Saturday, January 31, 2009

Education on the cheep

The word of the week: furlough! What does every employee at ASU have to take at least two weeks of? Furlough! The hell is furlough? An unpaid vacation! Fortunately we live in a state that values education and would do all it can to protect this most precious of investments.
TEMPE, Ariz. – The options proposed by the state legislature today would cut the university system’s budget by up to $243 million for the remaining few months of fiscal year 2009 and $388 million for fiscal year 2010. This would be the largest higher education budget reduction in the state’s history. Cuts of this magnitude would require Arizona State University to reduce costs by up to $126 million in less than five months and $194 million next fiscal year.

Perhaps I spoke too soon. What this boils down to (for ASU) is a 35 percent reduction of the 2009 state General Fund budget that is remaining for the year and when the proposed 2010 cuts are added, it totals 40 percent of the university’s state General Fund appropriation in 2008 on a Full-time Equivalent (either a full-time student or its equivalent of two part-time students) basis. Let me restate that using bigger words: THE STATE WANTS US TO CUT 35% OF OUR BUDGET OVER THE LAST 5 MONTHS OF THE FISCAL YEAR.

The legislature has also used the argument that ASU is unwilling to make cuts when in fact ASU has already:
*taken more than $37 million in state funding cuts
*eliminated a total of 550 staff positions and 200 faculty associate positions.
*disestablished schools and merged academic departments while managing to preserve academic quality.

Here's the cherry on top. The proposed budget cut would take student funding at ASU back about 20 years, from $8,111 per full-time student (or equivalent) in 2008 to $4,902 for 2010, which is lower than the $5,017 ASU received in 1989. Yes, you read that right. Students attending ASU in 2010 would receive less funding than those who attended in 1989 and THAT'S NOT ADJUSTED FOR INFLATION! Think all those Fulbright and National Merit Scholars will keep flocking to ASU?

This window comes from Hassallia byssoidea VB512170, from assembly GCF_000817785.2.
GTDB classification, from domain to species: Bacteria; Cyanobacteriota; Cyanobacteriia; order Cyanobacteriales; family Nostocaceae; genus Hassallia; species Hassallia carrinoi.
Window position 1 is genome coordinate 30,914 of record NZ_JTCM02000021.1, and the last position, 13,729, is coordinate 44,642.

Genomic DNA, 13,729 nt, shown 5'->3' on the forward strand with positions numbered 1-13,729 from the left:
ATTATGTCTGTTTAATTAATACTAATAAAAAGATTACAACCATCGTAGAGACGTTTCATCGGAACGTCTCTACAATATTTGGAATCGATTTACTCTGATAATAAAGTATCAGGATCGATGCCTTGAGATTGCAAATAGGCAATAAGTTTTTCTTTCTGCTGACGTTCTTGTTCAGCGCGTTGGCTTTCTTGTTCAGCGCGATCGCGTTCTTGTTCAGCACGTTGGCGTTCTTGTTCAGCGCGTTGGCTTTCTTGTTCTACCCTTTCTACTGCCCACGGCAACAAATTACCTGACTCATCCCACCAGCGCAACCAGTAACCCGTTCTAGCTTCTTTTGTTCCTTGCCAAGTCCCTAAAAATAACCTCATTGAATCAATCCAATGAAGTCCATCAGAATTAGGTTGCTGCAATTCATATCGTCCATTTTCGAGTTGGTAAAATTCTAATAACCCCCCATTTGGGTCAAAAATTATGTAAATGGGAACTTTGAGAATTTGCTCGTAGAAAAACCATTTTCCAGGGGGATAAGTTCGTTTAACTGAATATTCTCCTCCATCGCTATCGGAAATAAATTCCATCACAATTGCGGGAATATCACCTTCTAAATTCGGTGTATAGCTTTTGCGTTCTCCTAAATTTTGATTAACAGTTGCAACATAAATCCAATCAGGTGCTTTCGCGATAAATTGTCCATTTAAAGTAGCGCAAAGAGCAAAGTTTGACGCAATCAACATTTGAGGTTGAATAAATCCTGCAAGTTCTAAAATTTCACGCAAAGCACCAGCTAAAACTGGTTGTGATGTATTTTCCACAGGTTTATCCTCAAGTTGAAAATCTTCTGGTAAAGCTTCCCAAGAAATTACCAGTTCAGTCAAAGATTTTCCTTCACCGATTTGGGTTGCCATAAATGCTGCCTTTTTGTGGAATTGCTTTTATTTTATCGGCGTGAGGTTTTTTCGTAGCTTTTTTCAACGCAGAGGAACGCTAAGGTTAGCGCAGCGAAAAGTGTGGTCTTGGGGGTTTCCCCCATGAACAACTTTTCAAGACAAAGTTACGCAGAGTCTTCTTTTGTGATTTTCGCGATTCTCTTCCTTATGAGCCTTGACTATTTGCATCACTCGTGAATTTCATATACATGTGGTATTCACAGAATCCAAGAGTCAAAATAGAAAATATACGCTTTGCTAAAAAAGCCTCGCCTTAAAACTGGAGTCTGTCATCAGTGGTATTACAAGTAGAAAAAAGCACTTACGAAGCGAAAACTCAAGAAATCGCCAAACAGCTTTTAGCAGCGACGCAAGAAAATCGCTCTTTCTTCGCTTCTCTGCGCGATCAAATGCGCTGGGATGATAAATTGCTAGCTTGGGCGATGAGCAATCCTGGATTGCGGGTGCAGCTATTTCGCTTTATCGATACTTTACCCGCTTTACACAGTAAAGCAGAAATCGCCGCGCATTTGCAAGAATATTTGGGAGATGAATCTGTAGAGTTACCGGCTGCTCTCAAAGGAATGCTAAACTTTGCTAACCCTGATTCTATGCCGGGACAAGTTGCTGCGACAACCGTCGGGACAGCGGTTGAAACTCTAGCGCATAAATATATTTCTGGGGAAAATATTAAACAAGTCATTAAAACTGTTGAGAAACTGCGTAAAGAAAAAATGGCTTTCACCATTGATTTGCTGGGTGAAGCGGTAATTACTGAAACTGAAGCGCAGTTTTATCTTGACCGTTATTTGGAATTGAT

Hopefully all these things are incendiary enough to spur the population as a whole into action. Education is an investment. It's a tool. It's a starting point not an end point. It's not a political club to be wielded as one might a sledgehammer when demolishing a house. But that is precisely what this legislature and the men introducing this budget are doing. Rep. John Kavanagh, R-Fountain Hills and Sen. Russell Pearce, R-Mesa are destroying the educational house that Arizona's residents, universities, and students have spent decades building.

UPDATE: The proposed budget has become the actual budget. Gov. Brewer signs budget...

Saturday, January 24, 2009

Talk to me sweetly

Do the talking M&Ms do it for people? I mean, is there a subset of humanity out there on the fence about purchasing certain food items, but then they see an advertisement where the food is walking and talking and they're like, yes, I would like to purchase and consume that item. And aren't those people then just closet cannibals?

Or the talking tub of Parkay butter. At least that doesn't take on other human features like eyes and legs, it just talks. And who hasn't had a bag of Funyuns or box of doughnuts say "EAT ME!" to them before? Not to mention the anthropomorphized food that eats itself. The hell? Granted, I haven't seen one of those ads for a while, but I remember a few years ago there was a local place here in Phoenix that had a giant talking chicken discussing the deliciousness of the chicken at the restaurant. Then he was seated by the hostess and started FEASTING ON CHICKEN WINGS! In the words of the late, great Chris Farley, "Who are the ad wizards that came up with that one?!" In summation - anthrofood creeps me out.

On the injury front, my right arm feels like it is trying to jump ship and the neurospecialists I've talked to aren't taking new patients until May at which point I will be a.) fine b.) dead and in either scenario a trip to a doctor's office would seem unnecessary. I went to my, for lack of a better term, family doctor on Friday, so he'll be looking at the MRI/CT films and providing me with options. From the sounds of it physical therapy like traction (yes, Kristin, you called it), or a cortisol shot to the spine which reduces the inflammation and cures world hunger? It sounds terrifying. My arm hurts and it's getting annoying this is stupid.

Saturday, January 17, 2009